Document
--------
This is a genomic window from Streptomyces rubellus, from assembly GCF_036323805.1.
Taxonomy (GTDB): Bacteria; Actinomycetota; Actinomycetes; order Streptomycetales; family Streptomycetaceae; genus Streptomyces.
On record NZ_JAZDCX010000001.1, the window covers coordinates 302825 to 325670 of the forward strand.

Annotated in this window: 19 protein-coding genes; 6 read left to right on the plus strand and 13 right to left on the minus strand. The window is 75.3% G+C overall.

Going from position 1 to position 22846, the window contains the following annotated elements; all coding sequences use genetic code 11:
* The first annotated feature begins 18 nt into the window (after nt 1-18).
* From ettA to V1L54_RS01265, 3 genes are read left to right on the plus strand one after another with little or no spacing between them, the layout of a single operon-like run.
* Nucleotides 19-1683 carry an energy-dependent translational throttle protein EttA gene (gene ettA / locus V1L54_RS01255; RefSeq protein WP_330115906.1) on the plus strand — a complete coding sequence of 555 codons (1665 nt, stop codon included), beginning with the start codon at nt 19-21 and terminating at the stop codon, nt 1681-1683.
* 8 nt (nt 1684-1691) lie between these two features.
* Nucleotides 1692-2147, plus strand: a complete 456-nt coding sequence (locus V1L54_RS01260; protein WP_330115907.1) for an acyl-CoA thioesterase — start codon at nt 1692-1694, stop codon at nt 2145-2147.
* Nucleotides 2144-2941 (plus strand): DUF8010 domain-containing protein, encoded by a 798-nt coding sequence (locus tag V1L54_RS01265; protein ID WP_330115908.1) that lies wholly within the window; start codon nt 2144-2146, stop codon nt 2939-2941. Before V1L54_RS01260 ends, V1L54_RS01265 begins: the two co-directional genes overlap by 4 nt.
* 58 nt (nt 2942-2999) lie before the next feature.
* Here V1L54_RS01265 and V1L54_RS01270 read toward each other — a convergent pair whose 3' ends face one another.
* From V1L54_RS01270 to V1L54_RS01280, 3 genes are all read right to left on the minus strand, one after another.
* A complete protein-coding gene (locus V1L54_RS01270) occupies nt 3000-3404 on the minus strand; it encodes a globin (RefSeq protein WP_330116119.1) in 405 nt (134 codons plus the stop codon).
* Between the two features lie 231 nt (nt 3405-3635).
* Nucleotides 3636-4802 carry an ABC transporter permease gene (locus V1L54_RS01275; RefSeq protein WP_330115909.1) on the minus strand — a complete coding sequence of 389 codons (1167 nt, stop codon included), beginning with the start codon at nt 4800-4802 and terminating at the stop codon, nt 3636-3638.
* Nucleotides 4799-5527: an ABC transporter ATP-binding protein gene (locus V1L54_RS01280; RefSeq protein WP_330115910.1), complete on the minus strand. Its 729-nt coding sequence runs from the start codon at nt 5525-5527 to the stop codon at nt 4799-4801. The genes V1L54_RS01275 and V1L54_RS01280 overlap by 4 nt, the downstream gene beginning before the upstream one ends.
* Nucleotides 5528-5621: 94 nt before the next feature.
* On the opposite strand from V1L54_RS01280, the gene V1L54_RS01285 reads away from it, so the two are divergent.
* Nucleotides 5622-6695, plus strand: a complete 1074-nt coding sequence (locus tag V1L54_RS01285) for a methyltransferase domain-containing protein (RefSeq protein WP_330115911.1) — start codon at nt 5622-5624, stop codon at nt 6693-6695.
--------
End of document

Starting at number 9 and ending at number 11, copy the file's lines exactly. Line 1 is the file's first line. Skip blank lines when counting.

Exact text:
* 8 nt (nt 1684-1691) lie between these two features.
* Nucleotides 1692-2147, plus strand: a complete 456-nt coding sequence (locus V1L54_RS01260; protein WP_330115907.1) for an acyl-CoA thioesterase — start codon at nt 1692-1694, stop codon at nt 2145-2147.
* Nucleotides 2144-2941 (plus strand): DUF8010 domain-containing protein, encoded by a 798-nt coding sequence (locus tag V1L54_RS01265; protein ID WP_330115908.1) that lies wholly within the window; start codon nt 2144-2146, stop codon nt 2939-2941. Before V1L54_RS01260 ends, V1L54_RS01265 begins: the two co-directional genes overlap by 4 nt.